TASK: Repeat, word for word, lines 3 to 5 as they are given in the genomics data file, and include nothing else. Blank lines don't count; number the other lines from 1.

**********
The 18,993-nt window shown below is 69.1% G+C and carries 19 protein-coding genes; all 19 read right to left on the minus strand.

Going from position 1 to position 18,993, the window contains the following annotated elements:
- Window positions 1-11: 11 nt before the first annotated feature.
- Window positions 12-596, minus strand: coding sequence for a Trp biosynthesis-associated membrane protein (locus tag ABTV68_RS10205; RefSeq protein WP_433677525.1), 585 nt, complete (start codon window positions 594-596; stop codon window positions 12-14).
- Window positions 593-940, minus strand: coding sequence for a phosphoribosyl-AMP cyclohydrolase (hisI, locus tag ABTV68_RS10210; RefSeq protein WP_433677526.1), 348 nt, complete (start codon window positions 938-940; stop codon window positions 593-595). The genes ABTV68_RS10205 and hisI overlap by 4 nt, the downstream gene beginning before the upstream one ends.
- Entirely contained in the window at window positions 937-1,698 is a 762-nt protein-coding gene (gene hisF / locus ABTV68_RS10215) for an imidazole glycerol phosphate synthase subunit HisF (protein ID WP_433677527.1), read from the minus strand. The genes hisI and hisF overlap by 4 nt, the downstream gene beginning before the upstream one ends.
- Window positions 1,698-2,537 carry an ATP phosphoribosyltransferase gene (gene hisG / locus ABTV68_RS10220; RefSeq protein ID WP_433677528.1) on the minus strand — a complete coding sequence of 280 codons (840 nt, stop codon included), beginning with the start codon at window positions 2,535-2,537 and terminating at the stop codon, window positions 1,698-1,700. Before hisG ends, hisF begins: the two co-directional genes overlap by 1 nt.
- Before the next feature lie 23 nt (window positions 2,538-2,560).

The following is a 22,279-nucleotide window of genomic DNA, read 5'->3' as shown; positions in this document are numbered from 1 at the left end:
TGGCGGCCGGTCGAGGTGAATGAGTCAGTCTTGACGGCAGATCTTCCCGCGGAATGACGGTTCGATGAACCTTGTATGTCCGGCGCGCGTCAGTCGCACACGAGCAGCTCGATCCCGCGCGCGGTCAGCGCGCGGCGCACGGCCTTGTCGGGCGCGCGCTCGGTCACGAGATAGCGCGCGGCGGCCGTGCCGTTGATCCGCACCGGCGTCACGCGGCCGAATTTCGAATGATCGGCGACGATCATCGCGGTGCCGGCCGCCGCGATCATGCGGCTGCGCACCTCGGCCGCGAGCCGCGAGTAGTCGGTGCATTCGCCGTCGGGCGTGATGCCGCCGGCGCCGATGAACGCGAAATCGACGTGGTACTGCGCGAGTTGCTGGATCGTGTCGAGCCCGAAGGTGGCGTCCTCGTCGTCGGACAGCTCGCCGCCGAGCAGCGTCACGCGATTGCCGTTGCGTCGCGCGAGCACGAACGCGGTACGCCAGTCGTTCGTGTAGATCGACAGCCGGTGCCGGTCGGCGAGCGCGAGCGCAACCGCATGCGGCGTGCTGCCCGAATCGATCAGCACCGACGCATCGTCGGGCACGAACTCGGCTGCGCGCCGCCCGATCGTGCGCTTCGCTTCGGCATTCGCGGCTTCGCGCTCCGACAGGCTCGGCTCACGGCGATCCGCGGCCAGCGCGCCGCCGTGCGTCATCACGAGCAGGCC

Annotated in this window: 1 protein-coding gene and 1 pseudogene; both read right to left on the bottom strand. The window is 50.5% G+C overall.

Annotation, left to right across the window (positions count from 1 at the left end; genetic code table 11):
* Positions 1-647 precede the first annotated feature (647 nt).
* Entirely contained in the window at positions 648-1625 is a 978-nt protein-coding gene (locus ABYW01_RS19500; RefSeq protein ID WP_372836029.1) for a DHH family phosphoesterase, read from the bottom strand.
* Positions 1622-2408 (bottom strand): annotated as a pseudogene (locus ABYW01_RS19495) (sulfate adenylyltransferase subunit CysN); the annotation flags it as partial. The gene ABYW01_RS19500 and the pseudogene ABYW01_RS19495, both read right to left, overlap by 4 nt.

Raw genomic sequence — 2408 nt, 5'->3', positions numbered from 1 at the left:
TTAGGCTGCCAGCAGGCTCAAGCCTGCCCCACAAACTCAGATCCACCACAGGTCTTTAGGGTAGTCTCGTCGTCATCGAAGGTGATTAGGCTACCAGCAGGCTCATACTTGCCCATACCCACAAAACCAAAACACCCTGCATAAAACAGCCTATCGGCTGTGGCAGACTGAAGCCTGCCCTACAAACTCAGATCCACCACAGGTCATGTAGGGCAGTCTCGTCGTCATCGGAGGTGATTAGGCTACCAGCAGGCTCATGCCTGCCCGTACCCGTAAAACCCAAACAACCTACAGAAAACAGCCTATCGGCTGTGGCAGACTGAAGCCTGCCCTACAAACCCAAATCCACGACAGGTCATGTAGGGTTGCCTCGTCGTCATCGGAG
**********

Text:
- Window positions 1-11: 11 nt before the first annotated feature.
- Window positions 12-596, minus strand: coding sequence for a Trp biosynthesis-associated membrane protein (locus tag ABTV68_RS10205; RefSeq protein WP_433677525.1), 585 nt, complete (start codon window positions 594-596; stop codon window positions 12-14).
- Window positions 593-940, minus strand: coding sequence for a phosphoribosyl-AMP cyclohydrolase (hisI, locus tag ABTV68_RS10210; RefSeq protein WP_433677526.1), 348 nt, complete (start codon window positions 938-940; stop codon window positions 593-595). The genes ABTV68_RS10205 and hisI overlap by 4 nt, the downstream gene beginning before the upstream one ends.